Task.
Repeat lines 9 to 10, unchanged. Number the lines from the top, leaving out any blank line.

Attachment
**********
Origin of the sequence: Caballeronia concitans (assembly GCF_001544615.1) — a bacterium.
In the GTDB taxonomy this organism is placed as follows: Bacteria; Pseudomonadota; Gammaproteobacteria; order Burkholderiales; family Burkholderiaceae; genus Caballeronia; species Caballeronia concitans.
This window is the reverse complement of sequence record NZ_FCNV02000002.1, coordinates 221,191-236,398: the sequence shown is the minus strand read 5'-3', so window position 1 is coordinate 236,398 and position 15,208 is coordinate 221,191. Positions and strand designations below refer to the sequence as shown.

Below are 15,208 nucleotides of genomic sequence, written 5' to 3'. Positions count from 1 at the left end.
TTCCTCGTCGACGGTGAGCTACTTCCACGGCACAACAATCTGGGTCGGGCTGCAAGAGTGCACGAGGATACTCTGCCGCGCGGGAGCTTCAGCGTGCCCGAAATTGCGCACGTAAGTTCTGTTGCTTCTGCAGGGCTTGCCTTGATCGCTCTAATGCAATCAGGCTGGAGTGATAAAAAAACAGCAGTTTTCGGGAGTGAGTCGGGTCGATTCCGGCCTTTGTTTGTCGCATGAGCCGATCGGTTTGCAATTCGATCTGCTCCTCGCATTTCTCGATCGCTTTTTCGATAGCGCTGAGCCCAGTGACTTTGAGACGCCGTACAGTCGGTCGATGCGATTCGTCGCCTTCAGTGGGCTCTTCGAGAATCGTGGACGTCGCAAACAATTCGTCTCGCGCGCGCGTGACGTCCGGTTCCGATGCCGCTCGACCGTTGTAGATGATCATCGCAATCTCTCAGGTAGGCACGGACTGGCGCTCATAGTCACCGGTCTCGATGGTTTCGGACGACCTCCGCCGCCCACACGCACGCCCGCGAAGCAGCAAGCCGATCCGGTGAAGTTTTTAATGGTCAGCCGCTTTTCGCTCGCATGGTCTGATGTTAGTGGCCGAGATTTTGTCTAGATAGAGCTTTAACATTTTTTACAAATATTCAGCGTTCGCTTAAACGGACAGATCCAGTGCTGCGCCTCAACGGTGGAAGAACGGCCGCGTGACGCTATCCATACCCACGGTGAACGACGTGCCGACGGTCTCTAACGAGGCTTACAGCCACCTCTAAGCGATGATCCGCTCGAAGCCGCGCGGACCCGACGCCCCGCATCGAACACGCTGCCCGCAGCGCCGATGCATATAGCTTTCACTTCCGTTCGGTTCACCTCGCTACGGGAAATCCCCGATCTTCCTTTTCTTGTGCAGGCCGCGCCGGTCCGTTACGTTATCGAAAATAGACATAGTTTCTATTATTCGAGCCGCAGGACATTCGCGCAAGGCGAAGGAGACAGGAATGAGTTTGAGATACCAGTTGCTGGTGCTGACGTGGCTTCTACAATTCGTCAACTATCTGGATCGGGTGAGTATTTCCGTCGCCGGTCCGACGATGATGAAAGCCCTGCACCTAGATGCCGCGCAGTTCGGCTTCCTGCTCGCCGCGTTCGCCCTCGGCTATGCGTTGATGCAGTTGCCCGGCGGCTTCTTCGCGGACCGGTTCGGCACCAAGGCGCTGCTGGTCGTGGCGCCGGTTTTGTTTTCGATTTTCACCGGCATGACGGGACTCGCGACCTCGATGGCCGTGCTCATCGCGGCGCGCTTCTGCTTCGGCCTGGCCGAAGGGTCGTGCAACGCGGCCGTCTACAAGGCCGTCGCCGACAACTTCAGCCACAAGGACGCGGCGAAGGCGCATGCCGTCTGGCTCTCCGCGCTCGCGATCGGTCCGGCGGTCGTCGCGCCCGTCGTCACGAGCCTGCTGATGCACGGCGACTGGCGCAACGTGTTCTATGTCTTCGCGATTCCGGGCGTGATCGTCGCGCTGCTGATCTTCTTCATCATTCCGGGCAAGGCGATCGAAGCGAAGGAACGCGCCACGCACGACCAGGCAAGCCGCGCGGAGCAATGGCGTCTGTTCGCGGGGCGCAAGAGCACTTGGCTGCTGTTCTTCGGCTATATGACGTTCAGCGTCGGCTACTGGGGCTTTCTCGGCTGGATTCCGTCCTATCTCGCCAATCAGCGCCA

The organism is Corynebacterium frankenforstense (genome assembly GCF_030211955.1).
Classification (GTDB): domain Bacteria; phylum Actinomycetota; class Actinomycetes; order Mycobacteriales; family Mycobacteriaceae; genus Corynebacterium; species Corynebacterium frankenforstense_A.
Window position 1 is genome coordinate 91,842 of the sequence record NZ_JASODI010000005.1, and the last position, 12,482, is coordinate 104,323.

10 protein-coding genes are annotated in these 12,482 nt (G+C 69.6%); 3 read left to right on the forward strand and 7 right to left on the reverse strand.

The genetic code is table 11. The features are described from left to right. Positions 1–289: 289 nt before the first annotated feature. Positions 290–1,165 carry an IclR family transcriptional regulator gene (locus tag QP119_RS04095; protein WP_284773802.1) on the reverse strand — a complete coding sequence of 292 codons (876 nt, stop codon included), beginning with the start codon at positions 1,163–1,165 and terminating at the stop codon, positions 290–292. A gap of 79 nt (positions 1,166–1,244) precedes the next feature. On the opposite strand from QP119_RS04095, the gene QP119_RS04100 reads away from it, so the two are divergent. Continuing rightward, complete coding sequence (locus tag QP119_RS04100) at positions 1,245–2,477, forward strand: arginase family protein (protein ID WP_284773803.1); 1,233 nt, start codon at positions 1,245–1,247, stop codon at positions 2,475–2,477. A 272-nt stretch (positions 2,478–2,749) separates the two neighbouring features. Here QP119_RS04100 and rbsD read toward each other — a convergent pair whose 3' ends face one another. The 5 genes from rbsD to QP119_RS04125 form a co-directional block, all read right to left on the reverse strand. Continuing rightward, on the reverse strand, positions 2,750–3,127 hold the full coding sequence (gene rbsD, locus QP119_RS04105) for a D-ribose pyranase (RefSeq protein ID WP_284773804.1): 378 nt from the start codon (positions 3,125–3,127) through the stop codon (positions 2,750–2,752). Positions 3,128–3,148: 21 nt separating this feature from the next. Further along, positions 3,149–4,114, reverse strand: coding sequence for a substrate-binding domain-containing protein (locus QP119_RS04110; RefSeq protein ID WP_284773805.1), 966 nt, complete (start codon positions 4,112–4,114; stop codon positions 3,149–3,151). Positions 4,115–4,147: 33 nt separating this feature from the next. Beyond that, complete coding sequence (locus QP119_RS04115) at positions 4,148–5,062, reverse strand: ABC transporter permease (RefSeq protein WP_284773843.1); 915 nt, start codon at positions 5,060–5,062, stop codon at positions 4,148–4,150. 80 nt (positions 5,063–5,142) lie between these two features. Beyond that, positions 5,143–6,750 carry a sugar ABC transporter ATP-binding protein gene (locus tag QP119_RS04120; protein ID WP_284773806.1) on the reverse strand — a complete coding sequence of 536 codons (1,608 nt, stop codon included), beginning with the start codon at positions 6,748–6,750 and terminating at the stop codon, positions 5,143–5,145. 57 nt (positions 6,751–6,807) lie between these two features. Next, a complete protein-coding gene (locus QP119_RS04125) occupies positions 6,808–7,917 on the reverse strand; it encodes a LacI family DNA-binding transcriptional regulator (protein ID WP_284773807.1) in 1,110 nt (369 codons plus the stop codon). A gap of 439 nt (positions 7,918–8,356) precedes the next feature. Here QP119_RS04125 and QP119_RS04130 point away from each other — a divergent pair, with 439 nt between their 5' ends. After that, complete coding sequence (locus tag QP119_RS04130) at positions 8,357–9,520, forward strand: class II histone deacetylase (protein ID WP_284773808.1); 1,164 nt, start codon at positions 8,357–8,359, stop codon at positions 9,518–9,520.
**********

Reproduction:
10 protein-coding genes are annotated in these 12,482 nt (G+C 69.6%); 3 read left to right on the forward strand and 7 right to left on the reverse strand.

The genetic code is table 11. The features are described from left to right. Positions 1–289: 289 nt before the first annotated feature. Positions 290–1,165 carry an IclR family transcriptional regulator gene (locus tag QP119_RS04095; protein WP_284773802.1) on the reverse strand — a complete coding sequence of 292 codons (876 nt, stop codon included), beginning with the start codon at positions 1,163–1,165 and terminating at the stop codon, positions 290–292. A gap of 79 nt (positions 1,166–1,244) precedes the next feature. On the opposite strand from QP119_RS04095, the gene QP119_RS04100 reads away from it, so the two are divergent. Continuing rightward, complete coding sequence (locus tag QP119_RS04100) at positions 1,245–2,477, forward strand: arginase family protein (protein ID WP_284773803.1); 1,233 nt, start codon at positions 1,245–1,247, stop codon at positions 2,475–2,477. A 272-nt stretch (positions 2,478–2,749) separates the two neighbouring features. Here QP119_RS04100 and rbsD read toward each other — a convergent pair whose 3' ends face one another. The 5 genes from rbsD to QP119_RS04125 form a co-directional block, all read right to left on the reverse strand. Continuing rightward, on the reverse strand, positions 2,750–3,127 hold the full coding sequence (gene rbsD, locus QP119_RS04105) for a D-ribose pyranase (RefSeq protein ID WP_284773804.1): 378 nt from the start codon (positions 3,125–3,127) through the stop codon (positions 2,750–2,752). Positions 3,128–3,148: 21 nt separating this feature from the next. Further along, positions 3,149–4,114, reverse strand: coding sequence for a substrate-binding domain-containing protein (locus QP119_RS04110; RefSeq protein ID WP_284773805.1), 966 nt, complete (start codon positions 4,112–4,114; stop codon positions 3,149–3,151). Positions 4,115–4,147: 33 nt separating this feature from the next. Beyond that, complete coding sequence (locus QP119_RS04115) at positions 4,148–5,062, reverse strand: ABC transporter permease (RefSeq protein WP_284773843.1); 915 nt, start codon at positions 5,060–5,062, stop codon at positions 4,148–4,150. 80 nt (positions 5,063–5,142) lie between these two features. Beyond that, positions 5,143–6,750 carry a sugar ABC transporter ATP-binding protein gene (locus tag QP119_RS04120; protein ID WP_284773806.1) on the reverse strand — a complete coding sequence of 536 codons (1,608 nt, stop codon included), beginning with the start codon at positions 6,748–6,750 and terminating at the stop codon, positions 5,143–5,145. 57 nt (positions 6,751–6,807) lie between these two features. Next, a complete protein-coding gene (locus QP119_RS04125) occupies positions 6,808–7,917 on the reverse strand; it encodes a LacI family DNA-binding transcriptional regulator (protein ID WP_284773807.1) in 1,110 nt (369 codons plus the stop codon). A gap of 439 nt (positions 7,918–8,356) precedes the next feature. Here QP119_RS04125 and QP119_RS04130 point away from each other — a divergent pair, with 439 nt between their 5' ends. After that, complete coding sequence (locus tag QP119_RS04130) at positions 8,357–9,520, forward strand: class II histone deacetylase (protein ID WP_284773808.1); 1,164 nt, start codon at positions 8,357–8,359, stop codon at positions 9,518–9,520.